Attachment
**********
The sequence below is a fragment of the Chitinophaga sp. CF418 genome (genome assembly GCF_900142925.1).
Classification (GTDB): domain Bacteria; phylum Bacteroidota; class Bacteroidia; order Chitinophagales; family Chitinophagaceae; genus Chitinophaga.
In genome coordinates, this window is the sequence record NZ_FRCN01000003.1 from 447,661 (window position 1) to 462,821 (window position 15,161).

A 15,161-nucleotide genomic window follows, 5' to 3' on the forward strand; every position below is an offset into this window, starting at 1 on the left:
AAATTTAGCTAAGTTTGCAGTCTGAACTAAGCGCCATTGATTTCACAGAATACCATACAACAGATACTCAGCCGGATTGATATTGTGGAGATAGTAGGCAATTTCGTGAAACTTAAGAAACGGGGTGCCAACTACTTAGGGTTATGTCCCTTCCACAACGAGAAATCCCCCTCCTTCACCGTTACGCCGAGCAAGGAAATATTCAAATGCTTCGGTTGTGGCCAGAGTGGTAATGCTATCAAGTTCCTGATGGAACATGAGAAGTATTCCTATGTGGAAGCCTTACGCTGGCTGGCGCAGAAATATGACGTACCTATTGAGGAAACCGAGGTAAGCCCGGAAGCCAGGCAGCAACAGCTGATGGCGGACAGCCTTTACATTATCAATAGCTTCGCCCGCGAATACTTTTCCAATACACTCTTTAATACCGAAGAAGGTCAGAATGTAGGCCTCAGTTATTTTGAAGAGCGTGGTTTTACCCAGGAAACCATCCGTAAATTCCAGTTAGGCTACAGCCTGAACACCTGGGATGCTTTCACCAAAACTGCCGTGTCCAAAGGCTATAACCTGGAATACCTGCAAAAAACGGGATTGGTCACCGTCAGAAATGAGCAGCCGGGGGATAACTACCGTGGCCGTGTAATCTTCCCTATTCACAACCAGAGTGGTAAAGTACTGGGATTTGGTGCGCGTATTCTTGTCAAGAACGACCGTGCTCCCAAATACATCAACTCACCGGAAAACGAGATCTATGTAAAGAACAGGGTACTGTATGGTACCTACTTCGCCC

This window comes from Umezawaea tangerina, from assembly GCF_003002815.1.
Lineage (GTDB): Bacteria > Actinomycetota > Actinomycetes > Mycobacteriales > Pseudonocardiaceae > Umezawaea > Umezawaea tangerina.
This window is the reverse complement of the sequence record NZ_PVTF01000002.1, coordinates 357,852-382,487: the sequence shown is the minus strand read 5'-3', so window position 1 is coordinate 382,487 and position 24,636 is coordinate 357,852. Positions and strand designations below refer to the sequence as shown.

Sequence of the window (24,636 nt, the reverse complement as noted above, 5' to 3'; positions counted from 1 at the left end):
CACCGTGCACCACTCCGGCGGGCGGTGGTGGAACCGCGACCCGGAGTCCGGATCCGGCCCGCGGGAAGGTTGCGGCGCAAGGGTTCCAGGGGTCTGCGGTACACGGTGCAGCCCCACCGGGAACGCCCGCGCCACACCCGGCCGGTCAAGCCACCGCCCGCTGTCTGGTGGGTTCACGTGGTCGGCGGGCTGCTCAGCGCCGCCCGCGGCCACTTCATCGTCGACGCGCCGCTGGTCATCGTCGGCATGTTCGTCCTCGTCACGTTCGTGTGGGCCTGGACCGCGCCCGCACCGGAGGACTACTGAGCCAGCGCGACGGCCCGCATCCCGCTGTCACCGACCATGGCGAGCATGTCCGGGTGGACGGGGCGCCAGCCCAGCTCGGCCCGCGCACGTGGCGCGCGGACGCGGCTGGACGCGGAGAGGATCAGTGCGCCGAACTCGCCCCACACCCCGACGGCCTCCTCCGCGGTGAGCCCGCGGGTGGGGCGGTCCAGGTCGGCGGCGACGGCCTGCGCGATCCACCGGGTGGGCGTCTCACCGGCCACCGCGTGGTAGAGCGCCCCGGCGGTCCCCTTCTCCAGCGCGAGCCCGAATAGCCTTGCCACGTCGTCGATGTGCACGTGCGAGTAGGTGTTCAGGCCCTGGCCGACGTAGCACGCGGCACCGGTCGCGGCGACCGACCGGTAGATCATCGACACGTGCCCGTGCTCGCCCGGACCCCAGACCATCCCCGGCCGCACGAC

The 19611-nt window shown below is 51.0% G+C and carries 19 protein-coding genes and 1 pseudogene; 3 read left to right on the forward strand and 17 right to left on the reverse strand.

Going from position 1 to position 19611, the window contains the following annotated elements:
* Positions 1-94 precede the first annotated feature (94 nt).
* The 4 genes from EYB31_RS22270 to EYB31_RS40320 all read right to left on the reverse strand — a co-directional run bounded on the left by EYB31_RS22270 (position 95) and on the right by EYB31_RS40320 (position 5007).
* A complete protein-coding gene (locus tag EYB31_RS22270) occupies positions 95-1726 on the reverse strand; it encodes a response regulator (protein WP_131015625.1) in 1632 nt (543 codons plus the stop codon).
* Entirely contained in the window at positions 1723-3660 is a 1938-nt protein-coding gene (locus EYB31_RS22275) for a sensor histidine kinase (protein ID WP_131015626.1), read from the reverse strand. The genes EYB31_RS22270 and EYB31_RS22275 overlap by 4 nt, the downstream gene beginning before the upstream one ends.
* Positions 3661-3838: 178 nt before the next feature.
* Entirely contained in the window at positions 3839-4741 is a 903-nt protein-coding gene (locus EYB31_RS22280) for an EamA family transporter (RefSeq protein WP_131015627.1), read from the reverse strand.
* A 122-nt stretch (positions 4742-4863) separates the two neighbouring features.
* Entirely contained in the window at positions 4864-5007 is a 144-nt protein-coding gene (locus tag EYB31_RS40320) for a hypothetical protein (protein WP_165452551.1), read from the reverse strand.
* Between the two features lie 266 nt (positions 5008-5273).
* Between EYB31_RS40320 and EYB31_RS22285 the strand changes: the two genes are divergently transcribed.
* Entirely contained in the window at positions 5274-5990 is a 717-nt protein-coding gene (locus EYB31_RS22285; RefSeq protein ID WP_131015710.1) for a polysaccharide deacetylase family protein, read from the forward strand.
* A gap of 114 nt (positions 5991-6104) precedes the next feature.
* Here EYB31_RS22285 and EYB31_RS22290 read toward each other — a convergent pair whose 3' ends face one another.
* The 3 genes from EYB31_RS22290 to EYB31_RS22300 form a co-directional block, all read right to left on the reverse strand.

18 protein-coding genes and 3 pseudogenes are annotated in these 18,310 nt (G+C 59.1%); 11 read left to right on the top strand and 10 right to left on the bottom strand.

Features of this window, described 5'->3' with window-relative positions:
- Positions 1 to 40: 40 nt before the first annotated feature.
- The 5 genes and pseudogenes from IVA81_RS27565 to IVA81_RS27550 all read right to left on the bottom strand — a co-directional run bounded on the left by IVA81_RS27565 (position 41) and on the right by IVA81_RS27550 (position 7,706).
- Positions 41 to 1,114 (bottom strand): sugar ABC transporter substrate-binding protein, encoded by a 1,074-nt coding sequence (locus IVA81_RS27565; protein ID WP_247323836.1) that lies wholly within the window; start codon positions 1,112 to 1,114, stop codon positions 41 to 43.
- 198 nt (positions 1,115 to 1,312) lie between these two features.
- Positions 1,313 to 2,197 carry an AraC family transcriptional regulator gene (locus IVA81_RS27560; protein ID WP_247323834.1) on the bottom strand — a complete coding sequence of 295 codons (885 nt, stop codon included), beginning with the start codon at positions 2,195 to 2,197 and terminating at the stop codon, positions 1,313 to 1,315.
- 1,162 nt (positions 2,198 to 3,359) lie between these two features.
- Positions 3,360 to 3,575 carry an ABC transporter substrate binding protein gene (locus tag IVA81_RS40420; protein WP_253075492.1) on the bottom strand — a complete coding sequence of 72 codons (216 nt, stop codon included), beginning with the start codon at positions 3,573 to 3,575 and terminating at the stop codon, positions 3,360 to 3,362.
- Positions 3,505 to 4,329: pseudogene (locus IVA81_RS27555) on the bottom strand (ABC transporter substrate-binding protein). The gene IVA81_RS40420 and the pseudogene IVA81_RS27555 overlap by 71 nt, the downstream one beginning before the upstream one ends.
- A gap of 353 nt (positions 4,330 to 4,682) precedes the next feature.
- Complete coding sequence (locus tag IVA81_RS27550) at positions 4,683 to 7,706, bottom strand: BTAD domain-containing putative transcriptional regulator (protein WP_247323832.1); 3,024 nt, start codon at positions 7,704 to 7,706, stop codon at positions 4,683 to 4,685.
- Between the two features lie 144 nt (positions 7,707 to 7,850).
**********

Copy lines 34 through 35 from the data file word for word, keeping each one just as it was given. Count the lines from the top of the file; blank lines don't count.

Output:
- 1,162 nt (positions 2,198 to 3,359) lie between these two features.
- Positions 3,360 to 3,575 carry an ABC transporter substrate binding protein gene (locus tag IVA81_RS40420; protein WP_253075492.1) on the bottom strand — a complete coding sequence of 72 codons (216 nt, stop codon included), beginning with the start codon at positions 3,573 to 3,575 and terminating at the stop codon, positions 3,360 to 3,362.